Going Walkabout - From Broken Hill to Flinders Ranges

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Leaving Broken Hill.  Curvature of the earth, I can't see any curvature, sayeth the engineer

 

  Picnic lunch at the reservoir not looking too promising

 Umberumberka Reservoir   Wow, there it is with water and a bonus flock of White Corellas

We saw our first free range emu and a mob of big reds on the move while driving to our next walkabout in the Flinders Ranges

Australian Trivia: Q) Why do the Emu and Kangaroo feature on the Australian Coat of Arms?   A) because neither walk backwards and neither will Australia

Home home on the range where the emu and kangaroo roam

Wilpena Pound - Natures Amphitheatre

With only one day to hike in the Ranges we choose to come here.  At the visitor center the ladies raised their eyebrows when Tony selected the 4 hour, 5.6 km hike up Mt. Ohlssen Bagge with a #4 degree of difficulty.  He assured them "she's a game old bird, she will make it",  We headed out in 35 degree heat and unrelenting sun.  Some days I wish someone would just shoot the "old bird" but not this day

We left the visitor center, crossed the creek and started tackling the chunks of red rock up to and around the pounds 'battlements'.  We got our first view into the Pound via a 'ladder' very thoughtfully provided by Mother Nature.  A short climb later and we were on top of the magnificent steeply sloping rim

It was quite a scramble but I really enjoyed it, and the view from up there is spectacular.   I am probably fitter now than at any other time in my life.   How sad is that?

Going Up

Almost There - we hope

Sitting On Top Of The World, with just lizards (and me) for company

The word pound goes back to England in the middle ages.  It's an enclosure, usually of stone in which to detain stray animals, hence the modern term dog pound.  When geologists use the term they are referring to rock formations forming enclosures on a grand scale.   The floor of the pound, all 17 km in length and 8km in width being comprised of softer rock, eroded creating what we see today

Was it a volcanic eruption, was it a meteor strike which gave us Wilpena Pound?  No just 500 million years worth of sediments being compressed and folded into a mountain range or in this case two ranges.    Now if you ask an indigenous person you will get a much more satisfying story of two snakes eating people attending a ceremony, they over indulged and died, their bodies became the mountains with St. Mary's Peak becoming the head of the female and Beatrice Hill the male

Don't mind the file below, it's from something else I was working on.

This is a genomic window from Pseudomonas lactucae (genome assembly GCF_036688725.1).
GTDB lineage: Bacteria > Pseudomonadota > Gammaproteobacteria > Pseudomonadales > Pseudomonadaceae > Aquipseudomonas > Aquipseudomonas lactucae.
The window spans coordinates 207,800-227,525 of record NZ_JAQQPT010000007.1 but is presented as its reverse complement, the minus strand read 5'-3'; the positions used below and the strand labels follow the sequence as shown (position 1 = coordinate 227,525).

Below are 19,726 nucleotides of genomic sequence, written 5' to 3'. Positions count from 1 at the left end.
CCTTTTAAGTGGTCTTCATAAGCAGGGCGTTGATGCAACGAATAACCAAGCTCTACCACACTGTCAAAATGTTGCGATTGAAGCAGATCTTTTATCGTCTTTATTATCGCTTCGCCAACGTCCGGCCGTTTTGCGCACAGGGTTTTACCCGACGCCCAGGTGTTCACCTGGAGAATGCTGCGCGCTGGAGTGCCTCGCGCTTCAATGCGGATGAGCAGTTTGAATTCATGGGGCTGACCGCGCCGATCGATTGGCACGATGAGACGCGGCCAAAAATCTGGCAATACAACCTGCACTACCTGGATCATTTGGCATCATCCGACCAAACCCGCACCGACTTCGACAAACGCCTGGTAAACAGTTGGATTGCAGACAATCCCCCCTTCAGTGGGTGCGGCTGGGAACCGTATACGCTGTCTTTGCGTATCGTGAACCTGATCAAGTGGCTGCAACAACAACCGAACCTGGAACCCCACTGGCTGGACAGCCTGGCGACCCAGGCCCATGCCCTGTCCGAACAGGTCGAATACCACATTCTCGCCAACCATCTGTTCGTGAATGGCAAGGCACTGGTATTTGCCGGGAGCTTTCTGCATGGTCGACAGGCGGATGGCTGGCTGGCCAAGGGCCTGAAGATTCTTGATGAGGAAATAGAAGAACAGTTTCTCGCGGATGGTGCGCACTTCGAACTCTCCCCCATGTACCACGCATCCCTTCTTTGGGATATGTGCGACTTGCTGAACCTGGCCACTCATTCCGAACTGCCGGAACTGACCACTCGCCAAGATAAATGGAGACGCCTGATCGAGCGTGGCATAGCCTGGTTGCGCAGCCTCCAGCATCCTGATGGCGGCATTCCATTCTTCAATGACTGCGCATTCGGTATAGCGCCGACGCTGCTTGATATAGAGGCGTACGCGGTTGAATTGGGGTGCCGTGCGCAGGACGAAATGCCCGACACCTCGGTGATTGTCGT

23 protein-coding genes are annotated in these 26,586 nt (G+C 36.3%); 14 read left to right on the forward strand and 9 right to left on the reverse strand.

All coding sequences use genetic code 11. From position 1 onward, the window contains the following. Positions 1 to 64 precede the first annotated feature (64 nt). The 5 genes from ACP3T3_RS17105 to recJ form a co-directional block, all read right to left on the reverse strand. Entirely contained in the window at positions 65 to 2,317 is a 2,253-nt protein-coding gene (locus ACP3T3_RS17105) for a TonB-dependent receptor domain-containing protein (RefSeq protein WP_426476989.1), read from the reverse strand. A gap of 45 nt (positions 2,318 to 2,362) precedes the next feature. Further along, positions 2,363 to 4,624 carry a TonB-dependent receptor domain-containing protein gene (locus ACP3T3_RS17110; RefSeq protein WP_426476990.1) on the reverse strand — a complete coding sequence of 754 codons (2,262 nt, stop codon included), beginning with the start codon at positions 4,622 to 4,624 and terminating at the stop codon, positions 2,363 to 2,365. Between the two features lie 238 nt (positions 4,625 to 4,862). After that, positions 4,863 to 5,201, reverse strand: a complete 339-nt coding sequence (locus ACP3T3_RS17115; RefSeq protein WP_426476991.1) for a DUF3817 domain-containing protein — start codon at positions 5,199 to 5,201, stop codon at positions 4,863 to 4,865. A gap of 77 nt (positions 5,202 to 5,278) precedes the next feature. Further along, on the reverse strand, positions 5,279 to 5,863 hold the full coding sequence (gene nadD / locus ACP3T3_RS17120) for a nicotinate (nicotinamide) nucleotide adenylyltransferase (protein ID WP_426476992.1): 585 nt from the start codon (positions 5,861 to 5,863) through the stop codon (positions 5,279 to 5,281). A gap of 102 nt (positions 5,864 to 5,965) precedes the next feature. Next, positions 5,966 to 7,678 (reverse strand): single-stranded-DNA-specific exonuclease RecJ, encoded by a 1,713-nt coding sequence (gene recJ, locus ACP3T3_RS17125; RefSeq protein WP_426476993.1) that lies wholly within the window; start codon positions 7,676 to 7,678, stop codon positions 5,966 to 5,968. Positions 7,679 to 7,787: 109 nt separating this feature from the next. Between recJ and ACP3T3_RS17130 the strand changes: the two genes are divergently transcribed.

Time to head down as is often the case the descent was more taxing than the ascent

The path down, with the salt flats of Lake Torrens visible through the gap in the pound

Gazing and Grazing and not a one of them walking backwards

With knees like jelly from the descent we took a scenic route back to our campsite for some quality time with a new friend

Beluga

 

Hawker Caravan Park

We were too late the night before to make it to the National Park campsite so we stayed for two nights in Hawker, an hour away. Although we like to stay in the national parks a private campground is sometimes a better option and we have met some great characters when using the communal kitchens

On our last night and for breakfast before departure we can use their stoves, pans, plates and cutlery leaving us free to pack up our travelling kitchen and make a quick getaway in the morning.  As it happened it rained heavily overnight so we were even more glad most of the packing was done and we just had a very soggy outer tent to deal with.   Our Australian tent  proved to be the perfect choice, it has never let in water and great challenges lay ahead in that regard

The meeter and greeter at the campground was this delightful if inappropriately named maggie.  We were told he was named for the black and white whale, so assumed he should have been called Orca.  He loved to hang around the campers,  whether rolling on the ground to be tickled, keeping you company while you read a magazine or his particular favourite, helping to peg out the laundry.    Unfortunately he had a foot fetish,  Tony didn't mind having his feet nibbled but if I was sitting at our site it was usually with  my feet in a bucket.  Owners/management were very nice too
Salt Flats - We are on our way and once again the bits in between don't disappoint

Including the welcome to our lunch stop in Glendambo, a sense of humour must help out here

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